Mass Incarceration has become a huge popular topic these days. From the inside-prison TV shows, to iconic books like The New Jim Crow, to the media coverage of political alliances and the bold initiatives of some elected leaders, and even candidates for president, mass incarceration is now far less of a taboo topic.
Politicians are talking sweeping changes and announcing improvement numbers. Some judges and some prosecutors are starting to show guarded signs of sensitivity. In most states there are scores of non-profit agencies that have been fighting this mass incarceration battle for years – long before it became easier to discuss and debate in the public square.
Meanwhile there is the grandmother who has worked the same rotation of minimum wage jobs for the last 33 years, whose 38-year-old son can only keep a job as long as his felony conviction record goes undiscovered. She runs from her sister’s phone calls now because she cannot afford to pitch in to keep her nephew off the street. But she stops everything to answer the phone when her daughter calls from prison. She’s been there for 12 years. She went in addicted to heroin, and with the acquired skills of a habitual thief. There is no money for her four children to travel 300 miles to visit her. They are sheltered as best as can be by the weary arms of grandmother.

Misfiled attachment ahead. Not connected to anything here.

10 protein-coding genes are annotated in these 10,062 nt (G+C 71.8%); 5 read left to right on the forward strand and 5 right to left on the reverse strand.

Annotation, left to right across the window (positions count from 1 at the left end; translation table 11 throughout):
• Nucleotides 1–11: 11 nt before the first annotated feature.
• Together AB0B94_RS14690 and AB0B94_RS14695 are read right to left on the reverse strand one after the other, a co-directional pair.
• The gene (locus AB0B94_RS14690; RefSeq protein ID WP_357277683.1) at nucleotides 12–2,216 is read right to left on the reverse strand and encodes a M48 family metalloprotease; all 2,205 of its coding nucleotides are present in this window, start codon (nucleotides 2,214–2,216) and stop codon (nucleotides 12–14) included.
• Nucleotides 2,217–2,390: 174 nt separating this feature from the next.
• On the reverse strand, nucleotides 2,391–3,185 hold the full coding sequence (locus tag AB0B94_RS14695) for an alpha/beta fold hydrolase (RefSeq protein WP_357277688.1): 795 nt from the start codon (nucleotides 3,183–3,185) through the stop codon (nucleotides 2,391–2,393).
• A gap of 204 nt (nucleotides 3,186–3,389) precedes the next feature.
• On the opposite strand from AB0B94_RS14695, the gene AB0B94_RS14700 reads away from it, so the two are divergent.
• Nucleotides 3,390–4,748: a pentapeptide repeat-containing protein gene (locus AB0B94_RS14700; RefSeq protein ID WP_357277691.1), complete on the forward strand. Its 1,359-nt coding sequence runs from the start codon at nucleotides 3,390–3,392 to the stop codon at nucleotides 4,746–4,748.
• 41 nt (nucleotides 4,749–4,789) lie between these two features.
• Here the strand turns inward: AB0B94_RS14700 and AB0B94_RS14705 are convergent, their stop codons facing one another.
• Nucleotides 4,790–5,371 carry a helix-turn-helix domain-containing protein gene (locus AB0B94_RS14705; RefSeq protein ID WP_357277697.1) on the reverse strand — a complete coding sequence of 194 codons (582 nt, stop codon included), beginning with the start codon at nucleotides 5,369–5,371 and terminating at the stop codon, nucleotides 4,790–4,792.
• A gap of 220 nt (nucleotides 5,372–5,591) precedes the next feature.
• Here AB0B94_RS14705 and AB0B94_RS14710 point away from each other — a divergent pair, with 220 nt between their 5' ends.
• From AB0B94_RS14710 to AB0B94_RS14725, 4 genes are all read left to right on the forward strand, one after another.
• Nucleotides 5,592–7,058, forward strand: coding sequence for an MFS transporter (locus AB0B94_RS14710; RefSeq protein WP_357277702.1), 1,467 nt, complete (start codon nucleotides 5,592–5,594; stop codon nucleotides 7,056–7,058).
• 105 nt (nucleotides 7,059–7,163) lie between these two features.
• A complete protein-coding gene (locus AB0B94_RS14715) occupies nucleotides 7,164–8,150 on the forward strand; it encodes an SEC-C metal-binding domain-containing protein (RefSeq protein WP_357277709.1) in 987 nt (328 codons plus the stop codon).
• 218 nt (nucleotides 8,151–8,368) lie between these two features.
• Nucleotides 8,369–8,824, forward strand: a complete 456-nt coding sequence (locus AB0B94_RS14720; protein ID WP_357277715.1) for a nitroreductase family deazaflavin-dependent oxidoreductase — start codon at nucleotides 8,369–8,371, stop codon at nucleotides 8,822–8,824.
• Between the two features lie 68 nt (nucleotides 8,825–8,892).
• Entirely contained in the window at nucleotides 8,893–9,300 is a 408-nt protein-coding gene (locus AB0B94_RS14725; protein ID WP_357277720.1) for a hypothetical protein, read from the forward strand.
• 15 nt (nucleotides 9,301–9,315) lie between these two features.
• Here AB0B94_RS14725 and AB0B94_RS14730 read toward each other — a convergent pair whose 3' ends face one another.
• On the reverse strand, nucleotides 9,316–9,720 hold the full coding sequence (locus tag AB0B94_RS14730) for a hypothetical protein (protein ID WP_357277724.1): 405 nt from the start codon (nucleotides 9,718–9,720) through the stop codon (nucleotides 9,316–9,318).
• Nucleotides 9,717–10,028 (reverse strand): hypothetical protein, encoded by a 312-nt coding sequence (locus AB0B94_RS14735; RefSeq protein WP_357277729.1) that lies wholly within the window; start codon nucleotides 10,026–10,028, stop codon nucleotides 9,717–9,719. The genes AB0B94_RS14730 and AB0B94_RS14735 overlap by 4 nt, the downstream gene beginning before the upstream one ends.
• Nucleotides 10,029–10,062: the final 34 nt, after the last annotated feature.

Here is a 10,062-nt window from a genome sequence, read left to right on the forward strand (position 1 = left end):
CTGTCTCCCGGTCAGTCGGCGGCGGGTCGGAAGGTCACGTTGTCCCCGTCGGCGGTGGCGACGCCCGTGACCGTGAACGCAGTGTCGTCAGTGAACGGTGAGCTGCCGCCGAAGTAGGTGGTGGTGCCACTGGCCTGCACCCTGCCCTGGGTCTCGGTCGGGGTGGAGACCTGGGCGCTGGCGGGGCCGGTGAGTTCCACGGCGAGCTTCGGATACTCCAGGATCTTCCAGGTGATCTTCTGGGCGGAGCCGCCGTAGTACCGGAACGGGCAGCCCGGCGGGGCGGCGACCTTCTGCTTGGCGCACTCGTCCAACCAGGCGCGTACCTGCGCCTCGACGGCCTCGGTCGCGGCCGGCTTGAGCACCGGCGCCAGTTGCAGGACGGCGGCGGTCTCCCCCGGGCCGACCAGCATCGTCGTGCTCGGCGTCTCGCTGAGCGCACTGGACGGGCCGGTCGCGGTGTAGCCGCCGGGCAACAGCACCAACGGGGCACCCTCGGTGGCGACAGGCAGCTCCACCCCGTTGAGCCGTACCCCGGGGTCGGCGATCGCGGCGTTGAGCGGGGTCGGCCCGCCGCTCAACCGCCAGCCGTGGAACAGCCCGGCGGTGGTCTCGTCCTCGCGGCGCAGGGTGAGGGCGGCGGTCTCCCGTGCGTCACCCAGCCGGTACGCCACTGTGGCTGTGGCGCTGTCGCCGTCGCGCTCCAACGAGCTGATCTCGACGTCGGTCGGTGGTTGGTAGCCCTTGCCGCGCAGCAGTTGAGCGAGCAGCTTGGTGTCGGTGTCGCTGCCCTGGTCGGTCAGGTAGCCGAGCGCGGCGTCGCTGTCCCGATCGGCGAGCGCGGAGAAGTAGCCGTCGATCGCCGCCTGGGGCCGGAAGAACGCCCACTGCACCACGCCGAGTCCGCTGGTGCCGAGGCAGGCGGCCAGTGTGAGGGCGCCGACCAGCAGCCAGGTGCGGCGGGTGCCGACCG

If you travel on a public bus or train and engage casual conversations with people, every fifth or perhaps even every fourth person with whom you might share small talk can speak openly about someone in their family or personal circle of interest who is suffering through the collateral consequences of incarceration. For millions of them, change is still only a word.
Families have been changed forever. Their stories and their peculiar and dark journeys continue. Their journey through the dark halls and deep valleys of mass incarceration sees no mass changes anytime soon unless we start now:
Listening to families and connecting all the many dots for them. Reinventing our commitment to strengthen and sustain them. Because after all, if you talk to enough of them you’ll find that their story is the story of at least one third of all of us.
The NIA understands how to eliminate fragmentation – how to change the unintended culture of competition among service providers, and how to coordinate the best of poly-sector efforts. We understand how to facilitate the strategic integration of assets among agencies, organizations and other stakeholders to assess where we are and to measure how best to advance this family sustainability movement.